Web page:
If you struggle with an addiction to drugs or alcohol, you’ve more than likely had the feeling that you’ll just never feel the same again. You’ve probably woken up sober, maybe even committed to staying so, and something just felt “off,” as if without your drug of choice, you weren’t normal– you weren’t yourself.
Sadly, this is an all too common occurrence for those facing the evils of drugs and addiction. This feeling can undermine all your efforts to get clean; after all, if you just don’t feel right, what’s the point? The point is, this feeling passes. One day, you wake up feeling refreshed, hopeful, and like you have a new lease on life. Unfortunately, it can be very, very hard to get there on your own.
Where Can I Find Help for Addiction to Drugs?
If you’ve reached the point where you find you can only operate on drugs, an aggressive treatment may be in your best interest: namely, inpatient therapy. Inpatient addiction counseling programs offer benefits not found with outpatient treatments, including:
- A controlled, supervised environment
- Monitored detoxification
- Prescription and administration of medicine, if needed
- Both group and individual therapy sessions
- Ongoing skills training
- Typically, higher success rates
While inpatient treatment is a huge time commitment and doesn’t allow for much else outside of the program, it is largely beneficial for those who struggle with serious addiction to drugs. Removal from your typical environment, which is more than likely rife with temptations to use, grants a much smoother road to recovery. Sobriety is more easily found when there are no distractions or encouragement to abuse drugs. On top of that, inpatient treatments give more time for therapy sessions, giving greater chance to learn coping mechanisms for when faced with situations that may result in drug use.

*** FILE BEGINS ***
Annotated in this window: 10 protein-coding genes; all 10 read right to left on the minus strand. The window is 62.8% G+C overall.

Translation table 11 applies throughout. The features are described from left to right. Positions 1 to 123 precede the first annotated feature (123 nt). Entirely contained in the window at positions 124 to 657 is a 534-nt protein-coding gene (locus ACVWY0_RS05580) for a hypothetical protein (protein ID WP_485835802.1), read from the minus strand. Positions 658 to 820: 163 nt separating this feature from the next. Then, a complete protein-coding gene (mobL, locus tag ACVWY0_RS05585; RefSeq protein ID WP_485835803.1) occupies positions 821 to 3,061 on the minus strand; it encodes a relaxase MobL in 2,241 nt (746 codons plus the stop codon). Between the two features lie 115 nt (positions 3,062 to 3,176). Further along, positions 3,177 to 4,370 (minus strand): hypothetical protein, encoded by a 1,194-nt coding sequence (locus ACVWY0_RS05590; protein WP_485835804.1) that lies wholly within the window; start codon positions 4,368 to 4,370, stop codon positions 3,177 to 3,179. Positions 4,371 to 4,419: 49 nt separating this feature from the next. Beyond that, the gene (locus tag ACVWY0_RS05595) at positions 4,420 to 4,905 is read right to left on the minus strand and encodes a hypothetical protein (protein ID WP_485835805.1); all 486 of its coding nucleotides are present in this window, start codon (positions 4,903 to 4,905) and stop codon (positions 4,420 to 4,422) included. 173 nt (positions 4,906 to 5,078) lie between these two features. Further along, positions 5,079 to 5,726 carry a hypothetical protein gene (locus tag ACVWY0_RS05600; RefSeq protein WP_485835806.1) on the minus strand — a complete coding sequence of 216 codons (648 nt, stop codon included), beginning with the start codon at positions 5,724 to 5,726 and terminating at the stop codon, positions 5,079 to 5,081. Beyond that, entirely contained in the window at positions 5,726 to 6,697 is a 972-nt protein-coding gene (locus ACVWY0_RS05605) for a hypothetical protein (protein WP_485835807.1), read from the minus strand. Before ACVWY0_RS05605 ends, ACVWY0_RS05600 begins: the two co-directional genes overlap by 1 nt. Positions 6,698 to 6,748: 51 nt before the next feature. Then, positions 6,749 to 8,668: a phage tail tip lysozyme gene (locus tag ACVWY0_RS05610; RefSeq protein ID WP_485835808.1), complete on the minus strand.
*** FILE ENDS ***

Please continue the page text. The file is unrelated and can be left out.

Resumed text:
Inpatient substance abuse programs also give a sense of community and belonging, creating the chance to foster connections to people who are fighting the same battle. You have the opportunity to make lifelong friends who will encourage the good habits you learn during treatment, who will push you to stay on the path to sobriety. For many addicts, a crucial hindrance in getting sober is a lack of support network. Inpatient treatment provides you with one built right in.
Because recovery is the sole focus of the patient’s attention during an inpatient program, success rates are nearly double compared to outpatient treatment programs. Once successfully completed, patients have a significantly lower risk of relapse as well.
What’s the Catch?
The only real downside to inpatient treatment is the forfeiture of your freedom to choose your activities and go where you please. Because participants are required to live at the rehabilitation facility for the duration of the program, you may have to take time off from your job, and you may not be able to see family and friends except on designated visitation days. However, these faults pale in comparison to the joy that comes with defeating addiction.
If you’re staggering under the weight of serious, seemingly unbeatable addiction, remember that there is always a light at the end of the tunnel. To give yourself the best chance at recovery, consider inpatient treatment. You won’t regret it.